Chronic Inflammation 101

EAT THINK EXPLORE Wellbeing Therapist
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Chronic Inflammation 101

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If you’re serious about learning about inflammation, this article aims to cover all aspects; to help you understand what it is, how it can affect every one of us and is the underlying cause of many of our biggest killers today, and of many more irritating ones.  I’ll also cover simple changes you can make to your life to minimise your chronic inflammation levels and improve your current and long term health.  Worth a read right??

If you’ve not got time for the whole thing, skip to the summary for the essentials that you need to know…

So what is inflammation?

Let me first say, whilst a lot of this article is about the negative effects, inflammation is actually a very important process for protecting ourselves from damage and from attack by things like bacteria and viruses.

During inflammation, chemicals are released by the immune system which increase blood flow to the area (so it becomes red and hot) and can cause a leak of fluids into the area to get our white blood cells there, resulting in swelling, which can stimulate nerves and cause pain, and redness.  This should be temporary and recede once the protective work is done.

This is acute inflammation.  This process is good, and should only be short term, lasting less than a few days. 

Which is good, because this inflammatory response causes damage to the local tissues.  The inflammation deals with the threat, and then recedes so the body can heal. 

So how is inflammation bad for you?

When the inflammation levels remain high for longer periods of time, the body does not get sufficient time to heal and therefore cell damage builds up, to all cells and organs.  This is chronic inflammation and it can be caused by: 

  • Repeated triggering of the immune system, in the case of an allergy for example, or frequent stress, or long term exposure to irritants like polluted air or industrial chemicals
  • Inflammation being triggered when there is nothing to fight, or reacting to body tissues as an invader i.e. autoimmune diseases
  • A lack of control mechanisms meaning acute inflammation after injury or illness stays and becomes chronic
  • Chronic stress, obesity, alcohol, certain medications and smoking are also believed to contribute to chronic inflammation

The effects of chronic inflammation

Symptoms can be obvious, like pain or swelling in joints.  They can also be less obvious, like those of a cold – fever, chills, loss of appetite, fatigue, muscle stiffness and shortness of breath.  Others, like high blood pressure are not so obvious as inflammation itself does not cause symptoms, only the damage left behind does, and this can be confused for many other things. 

There are many conditions linked to chronic inflammation, and more are being found every year.  Well known ones are heart disease, cancer, diabetes, asthma, Alzheimer’s, some arthritis, inflammatory bowel diseases, Chron’s and Ulcerative colitis.  

Who has chronic inflammation?

As you can see from the wide range of conditions listed above, it’s likely that a huge proportion of the Western world suffer from some level of inflammation. 

After all, pretty much all of us suffer from stress or obesity, and many of us are exposed to toxins and allergens like pollution on a regular basis and don’t eat enough fruit and veg, preferring to fill up on processed foods.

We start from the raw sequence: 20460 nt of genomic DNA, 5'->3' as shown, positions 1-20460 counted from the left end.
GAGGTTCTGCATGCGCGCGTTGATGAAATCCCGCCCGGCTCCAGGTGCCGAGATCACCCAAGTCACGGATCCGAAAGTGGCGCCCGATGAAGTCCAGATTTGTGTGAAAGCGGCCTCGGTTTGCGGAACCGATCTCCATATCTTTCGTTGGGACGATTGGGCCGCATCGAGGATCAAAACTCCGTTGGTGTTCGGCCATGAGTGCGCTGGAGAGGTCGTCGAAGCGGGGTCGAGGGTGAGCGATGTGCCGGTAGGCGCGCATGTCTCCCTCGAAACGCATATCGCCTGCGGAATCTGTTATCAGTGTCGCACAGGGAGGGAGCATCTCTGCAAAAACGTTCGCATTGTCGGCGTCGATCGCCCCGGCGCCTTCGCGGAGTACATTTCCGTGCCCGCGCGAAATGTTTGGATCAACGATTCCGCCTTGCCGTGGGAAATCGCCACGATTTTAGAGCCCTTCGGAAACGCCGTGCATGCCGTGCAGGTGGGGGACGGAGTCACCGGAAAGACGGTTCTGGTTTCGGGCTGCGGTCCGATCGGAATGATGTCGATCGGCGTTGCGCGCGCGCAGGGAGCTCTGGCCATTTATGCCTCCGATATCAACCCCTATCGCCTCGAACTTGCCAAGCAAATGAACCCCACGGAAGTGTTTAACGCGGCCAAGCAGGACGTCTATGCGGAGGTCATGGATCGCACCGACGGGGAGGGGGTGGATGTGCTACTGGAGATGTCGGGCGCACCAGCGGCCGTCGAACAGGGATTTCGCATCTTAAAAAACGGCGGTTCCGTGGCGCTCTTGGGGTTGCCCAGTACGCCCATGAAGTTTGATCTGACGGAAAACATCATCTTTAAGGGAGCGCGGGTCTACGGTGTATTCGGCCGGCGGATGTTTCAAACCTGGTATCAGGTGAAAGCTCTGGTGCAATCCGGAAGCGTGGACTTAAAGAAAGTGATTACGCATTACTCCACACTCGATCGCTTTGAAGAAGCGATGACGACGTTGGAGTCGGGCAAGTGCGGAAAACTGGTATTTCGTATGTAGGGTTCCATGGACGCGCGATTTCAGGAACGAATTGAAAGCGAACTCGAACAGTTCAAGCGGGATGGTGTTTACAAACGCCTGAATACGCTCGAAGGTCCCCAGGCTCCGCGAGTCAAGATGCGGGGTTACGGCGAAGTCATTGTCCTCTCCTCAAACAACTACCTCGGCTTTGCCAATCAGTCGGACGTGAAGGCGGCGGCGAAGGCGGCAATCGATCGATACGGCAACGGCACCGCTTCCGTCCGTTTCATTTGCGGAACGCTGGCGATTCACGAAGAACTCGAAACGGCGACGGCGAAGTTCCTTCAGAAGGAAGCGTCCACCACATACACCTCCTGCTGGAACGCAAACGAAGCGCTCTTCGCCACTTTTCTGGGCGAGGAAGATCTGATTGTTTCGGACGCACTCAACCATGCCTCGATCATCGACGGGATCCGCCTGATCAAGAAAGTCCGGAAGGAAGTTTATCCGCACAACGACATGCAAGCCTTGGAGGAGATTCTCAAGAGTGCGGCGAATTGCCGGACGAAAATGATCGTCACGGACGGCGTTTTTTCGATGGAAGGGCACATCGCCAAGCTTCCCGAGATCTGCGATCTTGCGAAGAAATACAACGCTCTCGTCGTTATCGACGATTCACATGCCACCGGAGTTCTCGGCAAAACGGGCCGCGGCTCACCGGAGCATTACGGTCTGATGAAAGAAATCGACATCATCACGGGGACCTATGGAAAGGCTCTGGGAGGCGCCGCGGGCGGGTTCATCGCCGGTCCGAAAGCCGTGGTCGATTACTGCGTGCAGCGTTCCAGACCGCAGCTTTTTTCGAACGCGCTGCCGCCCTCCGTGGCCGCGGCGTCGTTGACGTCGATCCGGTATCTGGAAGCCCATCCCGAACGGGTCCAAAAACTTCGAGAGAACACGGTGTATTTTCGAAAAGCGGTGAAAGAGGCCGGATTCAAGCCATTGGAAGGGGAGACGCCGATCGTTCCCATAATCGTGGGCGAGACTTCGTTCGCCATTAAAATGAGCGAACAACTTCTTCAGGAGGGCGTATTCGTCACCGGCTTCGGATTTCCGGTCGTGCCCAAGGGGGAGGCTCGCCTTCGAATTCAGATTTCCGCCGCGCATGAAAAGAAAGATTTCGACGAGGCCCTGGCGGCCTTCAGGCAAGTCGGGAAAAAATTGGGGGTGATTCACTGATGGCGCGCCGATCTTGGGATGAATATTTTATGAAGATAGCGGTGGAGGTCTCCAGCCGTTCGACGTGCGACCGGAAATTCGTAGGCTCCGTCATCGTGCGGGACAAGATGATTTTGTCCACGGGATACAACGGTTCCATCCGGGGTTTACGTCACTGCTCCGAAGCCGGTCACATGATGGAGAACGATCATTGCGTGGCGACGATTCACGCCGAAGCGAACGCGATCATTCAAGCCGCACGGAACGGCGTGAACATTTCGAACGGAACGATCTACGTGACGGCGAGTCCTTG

Whilst not all of us will show obvious symptoms, it’s still worth trying to control to reduce the risk of future disease so we should all take this seriously…  

The causes and exacerbators of chronic inflammation

Our inflammation levels are affected by many things we do in our daily lives:

Inflammatory foods

There are foods which are inflammatory, and can raise inflammation levels.  These are refined carbs (high GI), fried foods, sugary foods, red and processed meats, margarine and lard.  So what we’re talking about here are the saturated fats and added sugars predominantly. 

LDL cholesterol

High levels of ‘bad’ LDL cholesterol can cause an inflammatory response too.  Possibly because they are dangerous to the body, it reacts to them.

Visceral fats

Visceral fats are those around the organs, not just limited to people who are overweight.  These are often thought to be the most dangerous type of fat as they put strain on the organs themselves.  These have been seen in studies to trigger an inflammatory response.  We don’t fully understand why yet, but it could be because they are a threat to our bodies. 

Obesity/excess weight

Obesity triggers a cascade of inflammation leading to insulin resistance.  Adipose (fat) tissues were thought to be simple storage cells, but we now see that they are involved in immune and inflammatory regulation as they release chemicals. 

Chronic stress and adrenal fatigue

Chronic stress leads to adrenal fatigue if the cells are triggered repeatedly and effectively ‘run out’ of cortisol.  It also leads to decreased sensitivity of the body’s cells to cortisol, in the same way that if someone constantly shouts at you, you stop noticing.  As cortisol regulates the inflammatory and immune responses, this lack of production, or lack of action by the cells, means that the inflammatory response cannot be regulated, either up or down, leading to more sickness and more inflammation.  A double whammy!

For the rest of the article covering more triggers and what you can do to reduce your own inflammation levels (and the pictures) head to the original blog post at www.eatthinkexplore.com/chronic-inflammation-101

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EAT THINK EXPLORE Wellbeing Therapist

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